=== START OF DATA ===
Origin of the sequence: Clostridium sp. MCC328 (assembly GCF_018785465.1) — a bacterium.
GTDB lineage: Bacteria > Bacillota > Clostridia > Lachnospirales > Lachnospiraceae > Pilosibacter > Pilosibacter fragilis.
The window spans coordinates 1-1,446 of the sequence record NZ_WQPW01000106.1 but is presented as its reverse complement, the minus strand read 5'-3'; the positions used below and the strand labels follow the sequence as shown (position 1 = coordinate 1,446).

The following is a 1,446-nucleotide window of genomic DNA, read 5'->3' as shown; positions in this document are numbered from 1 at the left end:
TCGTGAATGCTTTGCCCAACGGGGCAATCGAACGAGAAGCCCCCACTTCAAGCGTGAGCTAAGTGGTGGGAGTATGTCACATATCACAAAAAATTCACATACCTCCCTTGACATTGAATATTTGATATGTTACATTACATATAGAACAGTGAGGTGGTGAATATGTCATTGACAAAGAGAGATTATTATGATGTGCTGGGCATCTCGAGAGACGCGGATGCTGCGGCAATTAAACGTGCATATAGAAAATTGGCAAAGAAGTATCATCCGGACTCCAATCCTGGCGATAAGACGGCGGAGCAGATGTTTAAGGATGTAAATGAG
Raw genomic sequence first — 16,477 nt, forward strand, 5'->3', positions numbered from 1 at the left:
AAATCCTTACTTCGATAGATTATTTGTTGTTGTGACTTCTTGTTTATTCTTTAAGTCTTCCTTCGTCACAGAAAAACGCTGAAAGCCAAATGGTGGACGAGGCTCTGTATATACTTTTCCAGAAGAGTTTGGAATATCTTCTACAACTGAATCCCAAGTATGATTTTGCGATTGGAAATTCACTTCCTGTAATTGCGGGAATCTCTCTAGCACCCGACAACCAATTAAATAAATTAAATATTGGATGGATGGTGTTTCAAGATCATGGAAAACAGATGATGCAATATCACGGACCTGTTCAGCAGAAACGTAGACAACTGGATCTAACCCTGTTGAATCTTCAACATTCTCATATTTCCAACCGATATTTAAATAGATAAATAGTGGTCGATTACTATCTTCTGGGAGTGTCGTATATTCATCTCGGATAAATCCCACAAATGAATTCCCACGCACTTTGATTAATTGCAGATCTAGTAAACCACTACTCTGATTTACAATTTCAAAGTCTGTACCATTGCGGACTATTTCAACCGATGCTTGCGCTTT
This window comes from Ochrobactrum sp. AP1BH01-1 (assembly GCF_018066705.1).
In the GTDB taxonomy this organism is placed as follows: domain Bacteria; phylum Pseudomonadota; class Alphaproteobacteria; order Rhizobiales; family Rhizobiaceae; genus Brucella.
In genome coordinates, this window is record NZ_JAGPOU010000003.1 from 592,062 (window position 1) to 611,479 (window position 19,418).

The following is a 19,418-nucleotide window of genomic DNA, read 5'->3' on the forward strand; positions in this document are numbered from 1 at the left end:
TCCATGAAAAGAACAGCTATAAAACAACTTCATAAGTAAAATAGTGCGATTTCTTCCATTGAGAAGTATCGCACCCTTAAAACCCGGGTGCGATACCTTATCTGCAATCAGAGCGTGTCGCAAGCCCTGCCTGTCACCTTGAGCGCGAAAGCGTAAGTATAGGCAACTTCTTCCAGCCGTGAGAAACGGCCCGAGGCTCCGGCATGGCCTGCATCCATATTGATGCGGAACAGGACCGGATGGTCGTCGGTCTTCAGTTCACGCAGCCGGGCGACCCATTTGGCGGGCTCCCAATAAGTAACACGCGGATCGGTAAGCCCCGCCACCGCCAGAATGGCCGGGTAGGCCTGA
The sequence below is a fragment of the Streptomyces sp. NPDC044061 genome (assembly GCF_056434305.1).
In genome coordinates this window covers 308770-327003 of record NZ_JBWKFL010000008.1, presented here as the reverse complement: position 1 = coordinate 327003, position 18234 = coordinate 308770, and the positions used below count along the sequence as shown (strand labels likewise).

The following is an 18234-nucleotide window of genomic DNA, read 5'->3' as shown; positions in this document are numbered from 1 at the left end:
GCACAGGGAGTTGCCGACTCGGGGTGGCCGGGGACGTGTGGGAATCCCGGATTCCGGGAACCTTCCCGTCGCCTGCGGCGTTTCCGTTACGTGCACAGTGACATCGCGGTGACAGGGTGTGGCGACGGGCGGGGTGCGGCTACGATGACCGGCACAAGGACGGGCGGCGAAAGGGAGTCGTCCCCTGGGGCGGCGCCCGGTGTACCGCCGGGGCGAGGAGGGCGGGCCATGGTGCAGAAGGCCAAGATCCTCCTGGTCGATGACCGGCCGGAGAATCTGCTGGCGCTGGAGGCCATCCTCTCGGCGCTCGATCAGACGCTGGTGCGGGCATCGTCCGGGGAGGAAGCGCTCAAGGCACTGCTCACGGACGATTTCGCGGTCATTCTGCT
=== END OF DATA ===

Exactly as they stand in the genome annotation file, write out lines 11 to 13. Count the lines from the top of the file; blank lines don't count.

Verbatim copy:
The following is a 19,418-nucleotide window of genomic DNA, read 5'->3' on the forward strand; positions in this document are numbered from 1 at the left end:
TCCATGAAAAGAACAGCTATAAAACAACTTCATAAGTAAAATAGTGCGATTTCTTCCATTGAGAAGTATCGCACCCTTAAAACCCGGGTGCGATACCTTATCTGCAATCAGAGCGTGTCGCAAGCCCTGCCTGTCACCTTGAGCGCGAAAGCGTAAGTATAGGCAACTTCTTCCAGCCGTGAGAAACGGCCCGAGGCTCCGGCATGGCCTGCATCCATATTGATGCGGAACAGGACCGGATGGTCGTCGGTCTTCAGTTCACGCAGCCGGGCGACCCATTTGGCGGGCTCCCAATAAGTAACACGCGGATCGGTAAGCCCCGCCACCGCCAGAATGGCCGGGTAGGCCTGA
The sequence below is a fragment of the Streptomyces sp. NPDC044061 genome (assembly GCF_056434305.1).